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Santo Daime hymns

The hymns contain basic information, enabling us to understand the doctrine. They embody the essence, the spiritual synthesis of the miraçao, and are messages directed to all brothers and sisters. Regardless of their origin, the hymns are considered the property of the community, eared for by all.

During the Daime’s force and miraçao, our understanding is elevated, and everything that happens in the works is transformed. Like a flaming battering ram knocking down all the walls of illusion, true knowledge penetrates our hearts. It is in this state that the music of the spheres resounds within our beings and the celestial messengers bring to our consciousness their words, praises* arid warnings. Our souls become exposed to each others sight, allowing a clear view of what is happening in the interior of each person.
The hymnals sung in Santo Daime works represent the doctrine of the belief system in its poetic, written form. The hymnals are collections of short verses that are recited, sung, and danced to during Santo Daime processions. The individual hymnals are typically between 3 and 8 stanzas of between three to six lines composing a verse. They are short, poetic in style, and often tend to rhyme. Most hymnals are repeated at least once, and the manner in which they are sung is represented by vertical lines alongside the opening verse. Each hymnal, like a song, has a name, and next to the name typically is one of three words in parentheses, Valsa, Mazurka, or Marcha, which instruct what beat and thus what movement is to accompany the singing. Next to the title of the hymnal is typically the name of its author, albeit in Santo Daime tradition it is believed that the individual is merely a messenger or medium through whom the higher power inspires the writing of the words. These receivers, men and women, are typically elders, former and current, and can have whole volumes of hymnals printed in a collection. The collection of hymnals is referred to as a hinario, the first of which is the Lua Branca followed by O Cruzeiro, by Raimundo Irineu Serra.95 Considering the very first followers of Raimundo Irineu Serra were "extremely humble" majority black land laborers who were illiterate, the repetitious singing of simple hymns developed eventually to be accompanied by music.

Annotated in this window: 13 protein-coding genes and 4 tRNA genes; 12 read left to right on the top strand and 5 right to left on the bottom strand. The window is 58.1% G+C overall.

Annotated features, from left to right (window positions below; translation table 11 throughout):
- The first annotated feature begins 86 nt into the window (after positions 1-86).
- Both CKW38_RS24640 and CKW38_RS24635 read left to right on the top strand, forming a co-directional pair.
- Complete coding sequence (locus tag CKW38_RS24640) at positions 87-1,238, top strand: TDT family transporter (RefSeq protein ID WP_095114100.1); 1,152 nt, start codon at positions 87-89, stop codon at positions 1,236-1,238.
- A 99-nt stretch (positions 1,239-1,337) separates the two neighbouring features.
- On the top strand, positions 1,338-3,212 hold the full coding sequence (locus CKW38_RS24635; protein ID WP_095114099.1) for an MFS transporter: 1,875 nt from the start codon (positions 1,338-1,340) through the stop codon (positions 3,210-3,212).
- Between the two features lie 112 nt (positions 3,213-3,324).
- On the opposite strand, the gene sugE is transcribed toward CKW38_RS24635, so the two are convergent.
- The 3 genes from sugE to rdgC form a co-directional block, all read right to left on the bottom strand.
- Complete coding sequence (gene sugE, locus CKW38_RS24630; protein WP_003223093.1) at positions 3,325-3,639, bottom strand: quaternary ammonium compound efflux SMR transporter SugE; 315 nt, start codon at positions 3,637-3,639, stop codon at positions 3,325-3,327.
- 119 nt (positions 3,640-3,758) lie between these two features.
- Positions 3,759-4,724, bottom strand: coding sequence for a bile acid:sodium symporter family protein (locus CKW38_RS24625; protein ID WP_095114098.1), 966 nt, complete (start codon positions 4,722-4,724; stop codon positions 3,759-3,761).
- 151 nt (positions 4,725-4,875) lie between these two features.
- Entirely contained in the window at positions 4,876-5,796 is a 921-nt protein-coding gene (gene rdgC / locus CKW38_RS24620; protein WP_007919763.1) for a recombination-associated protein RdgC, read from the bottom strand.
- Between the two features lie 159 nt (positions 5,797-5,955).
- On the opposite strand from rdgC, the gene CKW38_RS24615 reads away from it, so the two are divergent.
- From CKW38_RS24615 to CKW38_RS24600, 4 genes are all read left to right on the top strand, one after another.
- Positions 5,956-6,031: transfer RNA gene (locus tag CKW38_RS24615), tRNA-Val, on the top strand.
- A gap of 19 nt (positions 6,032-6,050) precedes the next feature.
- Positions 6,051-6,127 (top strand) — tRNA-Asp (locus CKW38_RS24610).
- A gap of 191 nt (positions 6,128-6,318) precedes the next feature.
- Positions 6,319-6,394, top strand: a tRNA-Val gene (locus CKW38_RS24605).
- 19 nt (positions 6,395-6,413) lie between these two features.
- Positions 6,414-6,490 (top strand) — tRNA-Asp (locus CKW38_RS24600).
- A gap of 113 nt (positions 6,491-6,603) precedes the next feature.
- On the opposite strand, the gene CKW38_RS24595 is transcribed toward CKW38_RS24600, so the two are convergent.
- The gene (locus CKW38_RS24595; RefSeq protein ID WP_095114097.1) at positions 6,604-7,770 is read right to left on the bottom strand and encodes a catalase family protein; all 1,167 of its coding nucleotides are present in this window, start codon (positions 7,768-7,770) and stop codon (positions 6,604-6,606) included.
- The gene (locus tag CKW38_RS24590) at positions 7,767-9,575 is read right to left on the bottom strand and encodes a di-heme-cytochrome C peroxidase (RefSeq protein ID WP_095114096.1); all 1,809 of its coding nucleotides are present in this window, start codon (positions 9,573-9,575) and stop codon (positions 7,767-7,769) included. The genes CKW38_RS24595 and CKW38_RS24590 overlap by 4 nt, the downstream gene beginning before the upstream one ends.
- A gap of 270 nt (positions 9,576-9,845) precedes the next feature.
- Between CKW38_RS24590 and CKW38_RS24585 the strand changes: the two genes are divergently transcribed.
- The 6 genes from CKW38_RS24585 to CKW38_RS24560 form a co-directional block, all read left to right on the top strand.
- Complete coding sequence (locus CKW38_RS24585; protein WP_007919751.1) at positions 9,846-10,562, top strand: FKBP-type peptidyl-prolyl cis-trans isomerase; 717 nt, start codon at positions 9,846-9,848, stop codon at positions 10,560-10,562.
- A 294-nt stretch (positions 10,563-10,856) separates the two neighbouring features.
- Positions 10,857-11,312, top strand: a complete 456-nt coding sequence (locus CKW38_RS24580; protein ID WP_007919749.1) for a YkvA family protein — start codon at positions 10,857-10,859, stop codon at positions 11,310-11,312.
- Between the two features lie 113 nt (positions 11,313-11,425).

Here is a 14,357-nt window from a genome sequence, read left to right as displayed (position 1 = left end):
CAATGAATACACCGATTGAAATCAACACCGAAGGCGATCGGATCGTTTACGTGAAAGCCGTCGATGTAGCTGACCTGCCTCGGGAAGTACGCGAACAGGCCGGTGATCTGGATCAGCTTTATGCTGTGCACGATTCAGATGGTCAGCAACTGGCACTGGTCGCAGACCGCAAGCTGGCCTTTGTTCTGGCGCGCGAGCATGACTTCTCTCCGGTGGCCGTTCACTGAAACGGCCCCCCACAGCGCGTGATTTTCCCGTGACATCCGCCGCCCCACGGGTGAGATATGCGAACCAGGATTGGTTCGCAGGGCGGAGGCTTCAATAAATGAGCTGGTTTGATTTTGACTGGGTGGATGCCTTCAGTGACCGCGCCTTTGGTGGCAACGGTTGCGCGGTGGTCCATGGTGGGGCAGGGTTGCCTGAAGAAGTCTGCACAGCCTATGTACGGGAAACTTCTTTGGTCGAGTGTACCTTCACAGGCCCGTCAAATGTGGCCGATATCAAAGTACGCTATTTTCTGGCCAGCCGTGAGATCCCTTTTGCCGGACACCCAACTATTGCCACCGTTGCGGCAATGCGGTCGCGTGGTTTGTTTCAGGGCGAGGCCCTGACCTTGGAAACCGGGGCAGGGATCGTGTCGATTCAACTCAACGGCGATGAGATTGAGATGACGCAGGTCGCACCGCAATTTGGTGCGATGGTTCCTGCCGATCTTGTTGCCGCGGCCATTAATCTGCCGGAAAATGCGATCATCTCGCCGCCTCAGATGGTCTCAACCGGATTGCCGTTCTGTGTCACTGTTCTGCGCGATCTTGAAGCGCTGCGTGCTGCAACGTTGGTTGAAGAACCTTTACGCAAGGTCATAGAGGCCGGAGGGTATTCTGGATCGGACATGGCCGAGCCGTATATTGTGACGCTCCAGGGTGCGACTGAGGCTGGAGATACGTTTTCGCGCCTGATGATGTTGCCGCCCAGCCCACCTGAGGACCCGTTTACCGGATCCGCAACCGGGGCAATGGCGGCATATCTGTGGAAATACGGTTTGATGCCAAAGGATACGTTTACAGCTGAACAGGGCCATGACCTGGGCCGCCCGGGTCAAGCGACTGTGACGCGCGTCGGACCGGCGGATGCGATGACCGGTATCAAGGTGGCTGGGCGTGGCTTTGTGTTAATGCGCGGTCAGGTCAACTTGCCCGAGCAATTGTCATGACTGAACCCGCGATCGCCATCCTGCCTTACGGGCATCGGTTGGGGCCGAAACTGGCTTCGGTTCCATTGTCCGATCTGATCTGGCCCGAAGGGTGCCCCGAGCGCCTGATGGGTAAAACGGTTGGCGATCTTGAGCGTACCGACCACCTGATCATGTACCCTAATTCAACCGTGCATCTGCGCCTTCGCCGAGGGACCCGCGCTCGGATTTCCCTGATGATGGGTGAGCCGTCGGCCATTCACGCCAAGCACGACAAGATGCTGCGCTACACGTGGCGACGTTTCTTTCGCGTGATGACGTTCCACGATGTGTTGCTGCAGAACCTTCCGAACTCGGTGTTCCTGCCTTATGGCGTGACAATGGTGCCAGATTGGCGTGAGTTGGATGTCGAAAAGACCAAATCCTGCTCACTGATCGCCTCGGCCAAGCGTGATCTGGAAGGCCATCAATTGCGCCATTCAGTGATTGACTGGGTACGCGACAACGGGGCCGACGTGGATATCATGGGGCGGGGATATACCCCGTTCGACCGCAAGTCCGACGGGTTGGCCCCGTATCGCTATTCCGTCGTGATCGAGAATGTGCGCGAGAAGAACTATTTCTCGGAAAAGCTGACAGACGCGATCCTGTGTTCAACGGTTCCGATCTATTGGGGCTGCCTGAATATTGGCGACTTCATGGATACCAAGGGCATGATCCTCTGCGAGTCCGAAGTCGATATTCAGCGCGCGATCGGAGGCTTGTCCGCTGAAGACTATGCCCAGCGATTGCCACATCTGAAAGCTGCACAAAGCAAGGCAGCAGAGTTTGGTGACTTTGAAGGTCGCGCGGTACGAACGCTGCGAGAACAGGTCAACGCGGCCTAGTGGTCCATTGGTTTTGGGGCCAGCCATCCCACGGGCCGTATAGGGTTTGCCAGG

Shortly after the introduction of collecting singing some of the founders started receiving hymns which, according to an interview I conducted in Céu do Mapiá, had to first be "approved and revised" by Raimundo Irineu Serra. He would later delegate the duties of hymn revision to his caretaker, Percília Matos da Silva who also took charge of ritualizing the ceremonies and creating the first official uniform.

Although the hymnals are sold in Céu do Mapiá, they are printed and produced elsewhere, and their content is freely available online. The messages in these hymnals are those familiar to anyone with knowledge of the core concepts of any major religion; they are positive in nature, calling for self-improvement through strict adherence to the doctrine, respect of one's body and of one's neighbors, caution from the various cardinal sins that are adopted from Christian theology, love and respect for nature, sacrifice for the good of the collective, etc. etc. Overall the messages recited are overwhelmingly positive and, for a lack of a better word, passively descent, despite the presence of numerous seemingly contradictory messages which allude to the syncretic nature of Santo Daime doctrine itself. In a single hymnal one could find passages praising Jesus, Rainha da Floresta (queen of the forest), Mestre Irineu, Santa Maria, Lua Branca, (white moon), and Juramidam which refers to Irineu Serra in his initial solitary excursion to the rainforest and which translates into "God (jura) and his soldiers (midam)".

The one aspect of the hymns that struck me only after participating in numerous works is their order. In my experience, those hymnals of a simpler, slower nature are located somewhere in the middle, or just far enough from the beginning that their recitation appears at the periods when the strongest effects of ayahuasca are felt which blur vision and make singing and moving difficult. Interestingly enough the messages appearing in precisely these latter hymns are those encouraging the participants to push on and keep working through, urging for força (strength) & Firmeza (resolve). I believe that the fact about order of the hymns is not a simple coincidence.

SONGs HINARIOs (Kindle optimized)